• UN 2900 (Infectious Substance, Affecting Animals)
  • UN 3733 (Diagnostic Specimen or Clinical Specimen or Biological Substance, Category B)
  • UN 3291 (Medical Waste)

Contents

Levels of biohazard

Main article: Biosafety level

The United States' Centers for Disease Control and Prevention (CDC) categorizes various diseases in levels of biohazard, Level 1 being minimum risk and Level 4 being extreme risk. The U.S. Centers for Disease Control and Prevention (CDC) specifies four levels of biocontainment precautions for biological agents, Biosafety Levels 1 through 4. ... The Centers for Disease Control and Prevention (CDC) in Atlanta, Georgia, is recognized as the leading United States agency for protecting the public health and safety of people. ...

  • Biohazard Level 1: Several kinds of bacteria including Bacillus subtilis, canine hepatitis E. coli, varicella (chicken pox), as well as some cell cultures and non-infectious bacteria. At this level precautions against the biohazardous materials in question are minimal, most likely involving gloves and some sort of facial protection. Usually, contaminated materials are left in open (but separately indicated) trash receptacles. Decontamination procedures for this level are similar in most respects to modern precautions against everyday viruses (i.e.: washing one's hands with anti-bacterial soap, washing all exposed surfaces of the lab with disinfectants, etc). In a lab environment, all materials used for cell and/or bacteria cultures are decontaminated via autoclave.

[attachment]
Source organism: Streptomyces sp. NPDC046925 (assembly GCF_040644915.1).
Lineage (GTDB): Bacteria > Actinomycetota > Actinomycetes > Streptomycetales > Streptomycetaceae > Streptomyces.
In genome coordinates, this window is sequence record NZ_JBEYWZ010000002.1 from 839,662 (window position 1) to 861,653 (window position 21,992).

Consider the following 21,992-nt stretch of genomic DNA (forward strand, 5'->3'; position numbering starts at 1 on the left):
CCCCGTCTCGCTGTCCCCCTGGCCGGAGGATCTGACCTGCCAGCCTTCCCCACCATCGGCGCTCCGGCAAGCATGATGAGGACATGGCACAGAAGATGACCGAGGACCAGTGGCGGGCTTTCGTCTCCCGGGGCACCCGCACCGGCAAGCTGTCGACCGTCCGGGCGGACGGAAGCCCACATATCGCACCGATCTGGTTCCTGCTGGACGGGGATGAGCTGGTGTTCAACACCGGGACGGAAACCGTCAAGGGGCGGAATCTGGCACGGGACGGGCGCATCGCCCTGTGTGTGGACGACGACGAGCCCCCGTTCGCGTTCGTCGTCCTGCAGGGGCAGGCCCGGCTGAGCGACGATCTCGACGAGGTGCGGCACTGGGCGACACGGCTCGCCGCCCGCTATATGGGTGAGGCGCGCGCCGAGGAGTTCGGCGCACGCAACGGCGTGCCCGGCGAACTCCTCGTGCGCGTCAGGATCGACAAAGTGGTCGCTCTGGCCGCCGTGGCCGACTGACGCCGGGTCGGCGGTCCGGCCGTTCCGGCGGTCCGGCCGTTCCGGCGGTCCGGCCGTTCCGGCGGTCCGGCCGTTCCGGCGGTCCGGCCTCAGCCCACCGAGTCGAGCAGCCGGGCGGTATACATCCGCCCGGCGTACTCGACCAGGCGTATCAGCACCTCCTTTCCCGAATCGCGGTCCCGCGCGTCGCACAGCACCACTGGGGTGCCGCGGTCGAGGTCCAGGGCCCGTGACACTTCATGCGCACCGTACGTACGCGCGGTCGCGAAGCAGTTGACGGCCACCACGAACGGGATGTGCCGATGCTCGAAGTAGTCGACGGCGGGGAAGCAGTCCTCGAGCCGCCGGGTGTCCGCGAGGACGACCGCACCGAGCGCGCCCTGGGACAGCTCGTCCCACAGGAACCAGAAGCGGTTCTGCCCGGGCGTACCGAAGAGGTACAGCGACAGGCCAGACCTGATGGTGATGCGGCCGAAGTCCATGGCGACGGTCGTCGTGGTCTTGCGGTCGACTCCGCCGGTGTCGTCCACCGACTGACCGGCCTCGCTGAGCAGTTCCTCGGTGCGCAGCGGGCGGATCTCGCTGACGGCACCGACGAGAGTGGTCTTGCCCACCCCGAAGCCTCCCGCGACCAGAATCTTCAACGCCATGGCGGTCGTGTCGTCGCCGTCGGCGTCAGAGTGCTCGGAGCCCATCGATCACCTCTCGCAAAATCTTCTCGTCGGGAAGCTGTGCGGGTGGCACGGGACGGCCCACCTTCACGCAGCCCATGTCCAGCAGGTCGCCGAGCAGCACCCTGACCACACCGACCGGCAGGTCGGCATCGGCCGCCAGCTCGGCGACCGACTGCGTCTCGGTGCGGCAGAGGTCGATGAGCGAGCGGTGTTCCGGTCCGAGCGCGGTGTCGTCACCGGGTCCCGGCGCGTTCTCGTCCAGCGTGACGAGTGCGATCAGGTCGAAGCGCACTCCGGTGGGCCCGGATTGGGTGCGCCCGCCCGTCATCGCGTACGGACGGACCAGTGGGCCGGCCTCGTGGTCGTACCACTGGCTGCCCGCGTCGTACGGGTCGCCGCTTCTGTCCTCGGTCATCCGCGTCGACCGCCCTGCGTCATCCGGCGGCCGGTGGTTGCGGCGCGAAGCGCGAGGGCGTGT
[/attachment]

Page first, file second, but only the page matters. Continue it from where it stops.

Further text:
• Biohazard Level 4: Bolivian fever, Dengue fever, Marburg virus, Ebola, Hanta virus, Lassa virus, and other various hemorrhagic diseases. When dealing with biological hazards at this level the use of a Hazmat suit and a self-contained oxygen supply is mandatory. The entrance and exit of a level four biolab will contain multiple showers, a vacuum room, an ultraviolet light room, and other safety precautions designed to destroy all traces of the biohazard. Multiple airlocks are employed and are electronically secured to prevent both doors opening at the same time. All air and water service going to and coming from a Biosafety Level 4 biolab will undergo similar decontamination procedures to eliminate the possibility of an accidental release.